government's final hurdle to ensure continued donor assistance for elections.

Donors' rhetoric that they would pull out en masse if some threshold of political

unac-ceptability was reached - a threshold that has never been defined - is

considered by many as a hollow threat.

Second Prime Minister Hun Sen, for one, has long said that once the ballot boxes

were in the country, nothing would stop the process.

If the new reality of Cambodia's atmosphere is undeniable - seven dead in a fortnight

- the reasons as to exactly why are many and varied.

Analysts say that the CPP is now under intense pressure. The parallel with 1993 -

when CPP had control of civil administration, grassroots power and most of the guns,

yet still lost a popular vote despite systematic intimidation and manipulation -

is obvious, many say.

The opposition campaigns, specifically those of Funcinpec and the Sam Rainsy Party

(SRP), have kicked off with massive public support.

Prince Ranariddh began his campaign in Kampong Cham on June 25 with a rally attended

by 10,000 people, and some reports indicate the crowd was far larger. The boisterous

reception to his speech saying a vote for Funcinpec is a vote for the King surprised

long-time observers.

On the same day Rainsy attracted 3,000 to Olympic Stadium. First Prime Minister Ung

Huot - who says he is opposition, if few others believe it - claimed to have attracted

a total of more than 20,000 supporters in two consecutive rallies on June 26 and

27.

The seemingly all-powerful Hun Sen, by contrast, seems not to be campaigning at all,

apart from saturation coverage in the electronic media. He said he would not make

any more campaign speeches, as it conflicts with his role as guarantor of national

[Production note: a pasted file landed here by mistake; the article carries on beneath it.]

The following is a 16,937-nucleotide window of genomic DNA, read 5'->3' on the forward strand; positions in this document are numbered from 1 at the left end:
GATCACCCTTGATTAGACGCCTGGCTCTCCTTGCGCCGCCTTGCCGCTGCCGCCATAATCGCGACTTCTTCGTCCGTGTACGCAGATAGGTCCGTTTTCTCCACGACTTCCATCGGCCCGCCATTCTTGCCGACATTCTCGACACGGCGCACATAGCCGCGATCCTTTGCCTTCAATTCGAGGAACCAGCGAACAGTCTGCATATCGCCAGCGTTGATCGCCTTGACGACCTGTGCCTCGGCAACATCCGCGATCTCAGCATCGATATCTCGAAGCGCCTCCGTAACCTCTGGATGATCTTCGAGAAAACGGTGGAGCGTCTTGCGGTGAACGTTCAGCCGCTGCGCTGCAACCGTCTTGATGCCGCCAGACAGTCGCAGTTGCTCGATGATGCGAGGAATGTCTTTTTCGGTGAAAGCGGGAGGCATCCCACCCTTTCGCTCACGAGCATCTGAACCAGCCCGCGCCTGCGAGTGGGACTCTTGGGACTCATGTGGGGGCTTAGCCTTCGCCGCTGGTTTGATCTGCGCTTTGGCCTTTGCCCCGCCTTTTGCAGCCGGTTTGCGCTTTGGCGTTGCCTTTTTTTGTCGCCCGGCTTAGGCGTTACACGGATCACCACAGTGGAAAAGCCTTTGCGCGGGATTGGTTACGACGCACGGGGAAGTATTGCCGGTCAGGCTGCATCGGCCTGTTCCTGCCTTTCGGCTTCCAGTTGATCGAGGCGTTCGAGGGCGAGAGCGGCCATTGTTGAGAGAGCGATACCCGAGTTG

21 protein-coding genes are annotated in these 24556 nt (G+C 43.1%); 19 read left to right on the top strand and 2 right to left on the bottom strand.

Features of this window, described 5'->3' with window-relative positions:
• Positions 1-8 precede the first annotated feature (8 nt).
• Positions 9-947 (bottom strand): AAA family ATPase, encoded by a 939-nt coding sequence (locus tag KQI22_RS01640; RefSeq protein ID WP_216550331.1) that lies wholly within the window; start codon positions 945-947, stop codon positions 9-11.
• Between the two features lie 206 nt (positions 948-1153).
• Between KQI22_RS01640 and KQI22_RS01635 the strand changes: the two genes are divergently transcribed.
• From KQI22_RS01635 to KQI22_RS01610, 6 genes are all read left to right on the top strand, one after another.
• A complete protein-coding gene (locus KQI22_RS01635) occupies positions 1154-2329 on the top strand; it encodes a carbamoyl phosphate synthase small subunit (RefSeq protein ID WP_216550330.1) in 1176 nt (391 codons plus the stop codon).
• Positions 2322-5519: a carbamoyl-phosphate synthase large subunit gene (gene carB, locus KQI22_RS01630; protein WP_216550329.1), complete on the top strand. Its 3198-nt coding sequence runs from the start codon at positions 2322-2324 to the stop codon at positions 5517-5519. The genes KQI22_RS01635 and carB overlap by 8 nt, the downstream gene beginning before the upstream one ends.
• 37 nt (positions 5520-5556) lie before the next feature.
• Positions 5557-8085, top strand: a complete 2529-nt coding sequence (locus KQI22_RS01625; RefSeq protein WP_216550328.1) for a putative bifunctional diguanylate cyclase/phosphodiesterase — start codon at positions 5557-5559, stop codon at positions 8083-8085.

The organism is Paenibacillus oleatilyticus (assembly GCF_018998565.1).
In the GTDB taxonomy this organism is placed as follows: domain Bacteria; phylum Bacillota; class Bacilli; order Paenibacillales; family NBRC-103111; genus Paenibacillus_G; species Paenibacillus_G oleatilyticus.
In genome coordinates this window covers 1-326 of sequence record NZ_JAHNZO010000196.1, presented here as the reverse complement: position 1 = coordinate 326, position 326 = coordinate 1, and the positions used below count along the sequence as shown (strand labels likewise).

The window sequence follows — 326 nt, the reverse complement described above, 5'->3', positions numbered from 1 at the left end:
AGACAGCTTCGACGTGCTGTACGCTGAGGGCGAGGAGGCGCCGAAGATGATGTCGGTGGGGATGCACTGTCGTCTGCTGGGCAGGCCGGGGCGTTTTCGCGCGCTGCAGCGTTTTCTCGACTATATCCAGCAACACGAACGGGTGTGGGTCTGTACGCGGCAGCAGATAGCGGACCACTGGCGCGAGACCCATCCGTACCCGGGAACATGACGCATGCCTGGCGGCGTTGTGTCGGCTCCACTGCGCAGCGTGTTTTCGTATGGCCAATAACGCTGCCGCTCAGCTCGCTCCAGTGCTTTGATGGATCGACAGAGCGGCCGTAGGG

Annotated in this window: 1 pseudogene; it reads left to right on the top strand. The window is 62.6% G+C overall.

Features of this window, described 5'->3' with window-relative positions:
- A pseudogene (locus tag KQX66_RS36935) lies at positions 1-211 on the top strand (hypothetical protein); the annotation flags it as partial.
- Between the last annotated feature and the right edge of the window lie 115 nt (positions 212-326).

political stability.

Opposition popularity combined with Hun Sen's relative inactivity is doing little

to ease nervousness, especially among those CPP faithful worried about their own

positions and who are being pressured by their patrons to guarantee support.

A long-held analysis, said by sources to have been confirmed by the CPP's own secret

voter surveys, is that Hun Sen is unpopular. The most telling and consistent aspect

of all public opinion polls is that six out of ten people won't say who they will

vote for.

LET THE CAMPAIGN BEGIN!

Second Prime Minister Hun Sen, Prince Norodom Ranariddh and Sam Rainsy all attended party rallies June 25 for the official start of the 1998 election campaign. Ranariddh, who traveled to Kampong Cham for a Funcinpec rally, claimed far-and-away the largest turnout on opening day with at least 10,000 attending. The Sam Rainsy Party attracted about 3,000 supporters to its campaign kick-off at Olympic Stadium. The CPP, which netted 2,000 supporters for a celebration at the party's Phnom Penh office, may have more to fear from the opposition than many may have first thought.

Independent rights workers say that the SRP has been successful in recruiting CPP

members, particularly in the provinces. Rainsy says there are more to come.

"There is so much for [CPP village and commune chiefs] to lose, their position,

status, security and power. They're worried that if they're stripped of power that

their own security will be compromised," said one rights worker.

"They feel threatened. They are secretly joining Rainsy, hoping to have a foot

in both camps...

"The opposition [Funcinpec, the SRP and others] aren't angels. They have dangerous

people as well, killers...," the source said. "Everyone is worried, and

people tend to react violently when under pressure."

Former CPP general Sin Sen has apparently "defected" to the SRP, though

his patron, National Assembly president Chea Sim, is claiming Sen's conversion is

bogus. Sen, along with Sin Song and Prince Chakrapong, was convicted of the 1994

coup plot.

Ironically - given Rainsy's claims of intimidation against his party workers - the

bulk of the infamous "A3" teams accused of systematic killings in 1993

were considered largely loyal to Sen, according to analysts. The teams broke apart

after 1993, primarily because of internal party disputes as to their new leadership.

The pro-CPP press has been quick to paint the Sin Sen move to the SRP as a bid by

Rainsy to strengthen himself militarily. The Wat Phnom News 25 June said that 5000

alleged members of the anti-communist Free Vietnamese will join the SRP before July

26 "to create chaos in order to bother the election".